Published on October 19, 2020 by Saurabh Mahajan and Shivam Gupta
All eyes are on the 2020 US presidential elections scheduled for 3 November. Considering the US’s economic (contribution of c.15% …
Published on October 7, 2020 by Harshmeen Kaur
Corporates prefer to engage in mergers and acquisitions (M&A) to establish their presence in uncharted territories and grow rapidly. It helps save time, as they do not have to make greenfield investments and start from scratch in a new geography or business stream. It could also provide an opportunity to acquire the competition. Data for the past two decades shows that the number of M&A deals has increased despite a number of challenges, including the dot-com bubble, the global financial crisis (GFC) and the European debt crisis.
M&A activity improved significantly after such crises due to business restructuring, divesting non-core assets, sector consolidation and opportunistic acquisitions at attractive low valuations. Consolidation deals dominated in 2009 and contributed around 20% of total M&A value. The number of takeover deals started growing after the GFC and reached the highest levels since the crisis in 2014. The structure of successful megadeals included cash-and-stock offers such as Pfizer’s acquisition of Wyeth and AT&T’s takeover of DirectTV. The global annual average deal count was around 11,000 from 2001 to 2010; this increased to more than 13,000 from 2011 to 2019, an increase of around 20%. …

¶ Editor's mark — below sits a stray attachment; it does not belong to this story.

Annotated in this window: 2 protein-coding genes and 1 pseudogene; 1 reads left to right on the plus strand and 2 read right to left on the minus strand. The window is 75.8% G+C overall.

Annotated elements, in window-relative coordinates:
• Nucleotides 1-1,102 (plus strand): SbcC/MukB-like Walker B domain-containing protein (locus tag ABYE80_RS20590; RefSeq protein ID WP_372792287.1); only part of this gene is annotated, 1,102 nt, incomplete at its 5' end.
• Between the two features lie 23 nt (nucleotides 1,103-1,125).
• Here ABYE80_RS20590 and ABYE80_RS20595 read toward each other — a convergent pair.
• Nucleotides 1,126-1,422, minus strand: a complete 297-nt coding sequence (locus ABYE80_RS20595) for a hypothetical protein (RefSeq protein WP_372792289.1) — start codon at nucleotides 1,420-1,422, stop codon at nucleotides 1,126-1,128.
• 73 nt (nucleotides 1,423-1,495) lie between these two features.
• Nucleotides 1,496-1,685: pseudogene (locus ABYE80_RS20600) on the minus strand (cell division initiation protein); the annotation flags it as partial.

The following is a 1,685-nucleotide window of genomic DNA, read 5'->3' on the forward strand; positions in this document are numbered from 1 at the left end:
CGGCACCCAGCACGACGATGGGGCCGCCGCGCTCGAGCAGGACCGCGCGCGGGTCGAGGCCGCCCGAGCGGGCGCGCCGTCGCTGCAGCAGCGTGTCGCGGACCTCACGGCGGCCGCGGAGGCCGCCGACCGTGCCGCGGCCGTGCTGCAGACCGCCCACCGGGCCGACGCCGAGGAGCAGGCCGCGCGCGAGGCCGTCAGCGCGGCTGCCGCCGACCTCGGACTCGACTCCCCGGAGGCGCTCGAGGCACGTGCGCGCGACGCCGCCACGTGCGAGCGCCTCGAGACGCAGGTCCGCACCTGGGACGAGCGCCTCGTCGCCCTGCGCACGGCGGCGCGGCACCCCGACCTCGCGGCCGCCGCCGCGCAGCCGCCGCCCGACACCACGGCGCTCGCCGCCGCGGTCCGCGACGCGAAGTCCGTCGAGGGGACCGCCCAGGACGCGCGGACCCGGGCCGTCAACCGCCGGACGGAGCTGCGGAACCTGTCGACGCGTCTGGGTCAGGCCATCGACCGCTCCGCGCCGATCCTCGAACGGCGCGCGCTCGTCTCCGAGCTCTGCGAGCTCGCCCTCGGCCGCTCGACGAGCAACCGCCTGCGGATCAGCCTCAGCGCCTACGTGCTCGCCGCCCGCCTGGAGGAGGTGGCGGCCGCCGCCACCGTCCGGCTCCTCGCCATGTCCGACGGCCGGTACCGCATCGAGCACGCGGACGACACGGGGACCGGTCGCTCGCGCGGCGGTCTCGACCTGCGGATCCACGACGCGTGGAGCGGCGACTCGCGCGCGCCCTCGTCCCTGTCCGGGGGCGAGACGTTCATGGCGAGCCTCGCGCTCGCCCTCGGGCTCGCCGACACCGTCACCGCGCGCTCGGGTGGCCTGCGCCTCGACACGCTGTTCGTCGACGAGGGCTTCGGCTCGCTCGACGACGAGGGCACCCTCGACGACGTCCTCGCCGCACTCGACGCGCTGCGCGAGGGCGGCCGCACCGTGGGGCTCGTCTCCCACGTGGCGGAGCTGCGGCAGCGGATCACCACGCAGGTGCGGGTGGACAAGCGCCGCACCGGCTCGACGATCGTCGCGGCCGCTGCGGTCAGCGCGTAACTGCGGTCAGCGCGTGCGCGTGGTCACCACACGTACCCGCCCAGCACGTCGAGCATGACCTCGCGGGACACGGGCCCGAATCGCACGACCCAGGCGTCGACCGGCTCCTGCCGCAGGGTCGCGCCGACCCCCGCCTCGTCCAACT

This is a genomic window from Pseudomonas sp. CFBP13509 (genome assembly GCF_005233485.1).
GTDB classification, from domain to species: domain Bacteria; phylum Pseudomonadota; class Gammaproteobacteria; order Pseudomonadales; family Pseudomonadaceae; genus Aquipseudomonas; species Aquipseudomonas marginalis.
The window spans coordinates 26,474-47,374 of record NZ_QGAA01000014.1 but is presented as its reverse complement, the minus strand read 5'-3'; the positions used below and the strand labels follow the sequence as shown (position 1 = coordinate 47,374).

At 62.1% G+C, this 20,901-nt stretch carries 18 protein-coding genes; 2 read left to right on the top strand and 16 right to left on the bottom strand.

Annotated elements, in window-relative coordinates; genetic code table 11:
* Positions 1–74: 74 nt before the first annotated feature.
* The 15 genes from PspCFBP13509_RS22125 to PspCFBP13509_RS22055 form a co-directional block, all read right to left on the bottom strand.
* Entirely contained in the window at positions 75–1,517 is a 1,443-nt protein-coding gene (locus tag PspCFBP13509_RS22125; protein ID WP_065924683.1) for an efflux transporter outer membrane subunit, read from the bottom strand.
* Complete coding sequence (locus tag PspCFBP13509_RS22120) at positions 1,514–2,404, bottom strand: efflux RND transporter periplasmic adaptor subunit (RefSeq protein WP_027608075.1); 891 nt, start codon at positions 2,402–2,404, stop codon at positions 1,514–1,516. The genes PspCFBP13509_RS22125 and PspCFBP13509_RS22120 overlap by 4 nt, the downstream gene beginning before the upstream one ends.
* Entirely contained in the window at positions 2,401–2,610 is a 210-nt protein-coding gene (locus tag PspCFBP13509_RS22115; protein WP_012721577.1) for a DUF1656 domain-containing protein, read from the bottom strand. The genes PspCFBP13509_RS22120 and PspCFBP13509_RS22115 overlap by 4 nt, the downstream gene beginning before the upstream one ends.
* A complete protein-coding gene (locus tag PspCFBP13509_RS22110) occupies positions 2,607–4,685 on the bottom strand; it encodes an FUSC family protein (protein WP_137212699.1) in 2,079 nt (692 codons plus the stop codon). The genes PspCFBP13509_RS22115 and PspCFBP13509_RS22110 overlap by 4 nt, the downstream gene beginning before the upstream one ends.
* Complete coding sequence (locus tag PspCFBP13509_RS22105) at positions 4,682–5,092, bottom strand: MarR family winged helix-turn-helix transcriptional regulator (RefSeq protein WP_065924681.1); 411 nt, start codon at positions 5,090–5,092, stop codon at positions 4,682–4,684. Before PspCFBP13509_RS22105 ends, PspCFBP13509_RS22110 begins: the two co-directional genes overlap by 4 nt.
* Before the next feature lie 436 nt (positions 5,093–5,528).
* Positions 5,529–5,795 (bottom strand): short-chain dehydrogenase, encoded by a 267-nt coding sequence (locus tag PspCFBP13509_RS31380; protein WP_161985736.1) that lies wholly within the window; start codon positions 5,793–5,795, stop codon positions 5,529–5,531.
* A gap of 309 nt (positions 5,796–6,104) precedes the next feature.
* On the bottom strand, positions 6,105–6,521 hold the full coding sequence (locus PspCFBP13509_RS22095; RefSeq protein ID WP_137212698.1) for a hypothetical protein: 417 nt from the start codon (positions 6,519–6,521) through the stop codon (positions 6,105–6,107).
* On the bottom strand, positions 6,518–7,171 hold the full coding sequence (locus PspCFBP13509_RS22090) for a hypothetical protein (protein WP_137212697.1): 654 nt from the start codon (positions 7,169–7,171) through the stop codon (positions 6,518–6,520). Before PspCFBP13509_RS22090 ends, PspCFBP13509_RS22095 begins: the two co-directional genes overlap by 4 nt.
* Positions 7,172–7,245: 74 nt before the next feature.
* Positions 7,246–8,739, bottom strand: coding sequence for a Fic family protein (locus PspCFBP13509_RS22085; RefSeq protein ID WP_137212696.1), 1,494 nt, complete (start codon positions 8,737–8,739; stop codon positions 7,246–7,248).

The incident in July, related to online retail giant Boohoo, brought to the fore the issue of “modern slavery” in the apparel sector. The sector also faces serious environmental challenges, as its two key raw materials-polyester and cotton-are a major cause of water pollution; the sector also generates significant waste. Growth in the fast-fashion (FF) has aggravated these environmental and social (E&S) challenges, and classifying a FF brand as “sustainable” defies prudence, in our view.